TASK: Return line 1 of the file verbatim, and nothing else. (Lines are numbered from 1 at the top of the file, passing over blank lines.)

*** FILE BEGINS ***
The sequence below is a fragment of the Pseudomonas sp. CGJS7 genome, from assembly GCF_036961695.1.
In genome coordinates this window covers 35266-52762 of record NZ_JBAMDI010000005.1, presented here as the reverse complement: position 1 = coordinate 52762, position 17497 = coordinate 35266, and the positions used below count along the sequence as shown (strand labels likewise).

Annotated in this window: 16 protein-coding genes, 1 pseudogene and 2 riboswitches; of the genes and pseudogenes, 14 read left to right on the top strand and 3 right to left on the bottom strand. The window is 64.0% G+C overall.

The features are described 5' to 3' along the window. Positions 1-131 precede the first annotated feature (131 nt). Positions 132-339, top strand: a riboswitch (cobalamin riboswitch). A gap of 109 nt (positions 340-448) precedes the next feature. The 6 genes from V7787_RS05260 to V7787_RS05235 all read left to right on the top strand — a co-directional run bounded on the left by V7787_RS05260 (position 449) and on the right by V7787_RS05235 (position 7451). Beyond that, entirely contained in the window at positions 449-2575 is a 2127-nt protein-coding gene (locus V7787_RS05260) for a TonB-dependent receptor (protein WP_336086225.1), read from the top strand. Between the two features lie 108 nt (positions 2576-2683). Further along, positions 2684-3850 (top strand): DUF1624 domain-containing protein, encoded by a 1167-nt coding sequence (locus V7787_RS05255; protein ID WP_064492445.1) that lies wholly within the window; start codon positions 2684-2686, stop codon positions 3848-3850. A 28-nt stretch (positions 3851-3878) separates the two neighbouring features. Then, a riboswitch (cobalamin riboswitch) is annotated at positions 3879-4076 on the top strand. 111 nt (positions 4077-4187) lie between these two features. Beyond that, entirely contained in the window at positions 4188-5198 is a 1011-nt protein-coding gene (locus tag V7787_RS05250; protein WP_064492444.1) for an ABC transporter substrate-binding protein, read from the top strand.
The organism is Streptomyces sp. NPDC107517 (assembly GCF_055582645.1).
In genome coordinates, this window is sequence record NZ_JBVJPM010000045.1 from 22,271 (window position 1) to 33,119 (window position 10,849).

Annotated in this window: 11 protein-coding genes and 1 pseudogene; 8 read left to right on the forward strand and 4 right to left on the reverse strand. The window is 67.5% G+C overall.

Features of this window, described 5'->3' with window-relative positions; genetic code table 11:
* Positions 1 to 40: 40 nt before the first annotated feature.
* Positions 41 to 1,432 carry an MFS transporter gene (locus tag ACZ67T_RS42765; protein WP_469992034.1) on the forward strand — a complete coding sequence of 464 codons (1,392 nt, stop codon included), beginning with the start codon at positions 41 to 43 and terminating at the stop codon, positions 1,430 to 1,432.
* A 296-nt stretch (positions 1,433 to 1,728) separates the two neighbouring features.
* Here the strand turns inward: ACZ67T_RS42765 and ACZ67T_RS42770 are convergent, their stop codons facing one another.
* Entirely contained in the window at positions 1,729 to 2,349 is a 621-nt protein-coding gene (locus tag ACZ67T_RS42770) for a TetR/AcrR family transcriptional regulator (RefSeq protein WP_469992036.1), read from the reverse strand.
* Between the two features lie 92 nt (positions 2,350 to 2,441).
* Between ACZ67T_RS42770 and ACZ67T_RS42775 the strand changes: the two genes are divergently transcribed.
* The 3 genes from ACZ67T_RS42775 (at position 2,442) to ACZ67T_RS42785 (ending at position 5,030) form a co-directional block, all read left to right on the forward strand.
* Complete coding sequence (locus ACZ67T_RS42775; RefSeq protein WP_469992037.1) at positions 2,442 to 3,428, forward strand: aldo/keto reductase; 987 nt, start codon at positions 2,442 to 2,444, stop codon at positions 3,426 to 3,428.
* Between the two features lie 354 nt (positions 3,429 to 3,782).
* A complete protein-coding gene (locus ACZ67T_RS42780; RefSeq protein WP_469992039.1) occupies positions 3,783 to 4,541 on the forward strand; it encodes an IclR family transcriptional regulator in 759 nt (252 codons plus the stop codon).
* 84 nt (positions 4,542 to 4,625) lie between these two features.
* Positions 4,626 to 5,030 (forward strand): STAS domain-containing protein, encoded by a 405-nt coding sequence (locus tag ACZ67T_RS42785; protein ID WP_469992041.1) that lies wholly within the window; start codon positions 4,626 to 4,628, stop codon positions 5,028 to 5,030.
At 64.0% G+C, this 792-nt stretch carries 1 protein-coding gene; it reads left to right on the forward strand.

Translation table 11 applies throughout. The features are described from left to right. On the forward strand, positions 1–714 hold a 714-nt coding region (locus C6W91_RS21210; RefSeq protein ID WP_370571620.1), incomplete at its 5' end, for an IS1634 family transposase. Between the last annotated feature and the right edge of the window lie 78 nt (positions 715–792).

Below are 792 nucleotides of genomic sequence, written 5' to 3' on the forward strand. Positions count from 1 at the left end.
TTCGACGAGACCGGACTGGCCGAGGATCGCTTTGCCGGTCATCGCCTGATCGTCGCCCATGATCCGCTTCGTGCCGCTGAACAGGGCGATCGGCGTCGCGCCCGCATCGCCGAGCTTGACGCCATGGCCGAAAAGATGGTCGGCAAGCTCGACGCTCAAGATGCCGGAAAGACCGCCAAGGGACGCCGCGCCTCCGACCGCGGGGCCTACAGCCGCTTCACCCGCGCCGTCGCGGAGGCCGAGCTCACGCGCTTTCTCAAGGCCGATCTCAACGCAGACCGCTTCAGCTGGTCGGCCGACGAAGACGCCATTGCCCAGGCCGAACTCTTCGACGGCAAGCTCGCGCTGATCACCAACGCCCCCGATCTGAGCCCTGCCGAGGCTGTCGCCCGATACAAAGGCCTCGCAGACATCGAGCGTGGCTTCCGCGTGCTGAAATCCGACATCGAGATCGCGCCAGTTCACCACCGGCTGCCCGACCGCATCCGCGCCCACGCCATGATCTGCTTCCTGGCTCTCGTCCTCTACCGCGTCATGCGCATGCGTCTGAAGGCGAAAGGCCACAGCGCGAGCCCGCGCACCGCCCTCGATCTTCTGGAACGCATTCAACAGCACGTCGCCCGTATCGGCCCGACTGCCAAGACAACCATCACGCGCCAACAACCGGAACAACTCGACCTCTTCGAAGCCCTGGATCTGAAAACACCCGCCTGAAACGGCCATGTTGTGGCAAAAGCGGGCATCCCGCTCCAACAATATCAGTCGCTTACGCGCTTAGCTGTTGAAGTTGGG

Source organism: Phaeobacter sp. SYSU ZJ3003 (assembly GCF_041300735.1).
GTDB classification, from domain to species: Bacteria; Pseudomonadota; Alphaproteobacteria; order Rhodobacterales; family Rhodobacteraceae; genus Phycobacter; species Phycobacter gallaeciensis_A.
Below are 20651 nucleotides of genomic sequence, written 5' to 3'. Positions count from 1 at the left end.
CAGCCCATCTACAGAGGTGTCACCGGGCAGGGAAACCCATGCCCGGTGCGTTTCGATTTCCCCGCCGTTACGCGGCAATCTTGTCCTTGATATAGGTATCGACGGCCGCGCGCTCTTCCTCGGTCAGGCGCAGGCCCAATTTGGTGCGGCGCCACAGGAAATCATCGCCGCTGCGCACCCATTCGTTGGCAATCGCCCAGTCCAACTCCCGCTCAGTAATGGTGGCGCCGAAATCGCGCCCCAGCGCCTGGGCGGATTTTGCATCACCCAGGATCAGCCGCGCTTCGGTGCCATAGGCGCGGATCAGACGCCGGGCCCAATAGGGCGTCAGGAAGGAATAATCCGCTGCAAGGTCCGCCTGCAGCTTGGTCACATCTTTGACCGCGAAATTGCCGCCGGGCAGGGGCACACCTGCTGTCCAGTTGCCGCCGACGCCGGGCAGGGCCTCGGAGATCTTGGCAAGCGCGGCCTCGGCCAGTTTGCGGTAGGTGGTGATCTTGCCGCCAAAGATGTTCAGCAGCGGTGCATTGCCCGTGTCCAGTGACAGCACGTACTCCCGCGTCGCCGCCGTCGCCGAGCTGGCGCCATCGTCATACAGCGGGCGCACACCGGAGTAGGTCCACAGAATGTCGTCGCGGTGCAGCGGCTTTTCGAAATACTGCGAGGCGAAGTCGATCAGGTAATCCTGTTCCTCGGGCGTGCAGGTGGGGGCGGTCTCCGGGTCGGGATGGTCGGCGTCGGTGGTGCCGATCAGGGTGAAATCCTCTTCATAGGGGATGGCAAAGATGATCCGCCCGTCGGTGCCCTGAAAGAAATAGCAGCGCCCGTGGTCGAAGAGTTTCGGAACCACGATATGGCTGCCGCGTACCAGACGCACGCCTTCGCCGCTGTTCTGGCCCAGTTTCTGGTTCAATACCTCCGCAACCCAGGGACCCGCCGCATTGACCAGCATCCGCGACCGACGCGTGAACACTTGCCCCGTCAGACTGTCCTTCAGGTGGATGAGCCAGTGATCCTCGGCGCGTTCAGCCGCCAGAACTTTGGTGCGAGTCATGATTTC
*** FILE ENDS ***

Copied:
The sequence below is a fragment of the Pseudomonas sp. CGJS7 genome, from assembly GCF_036961695.1.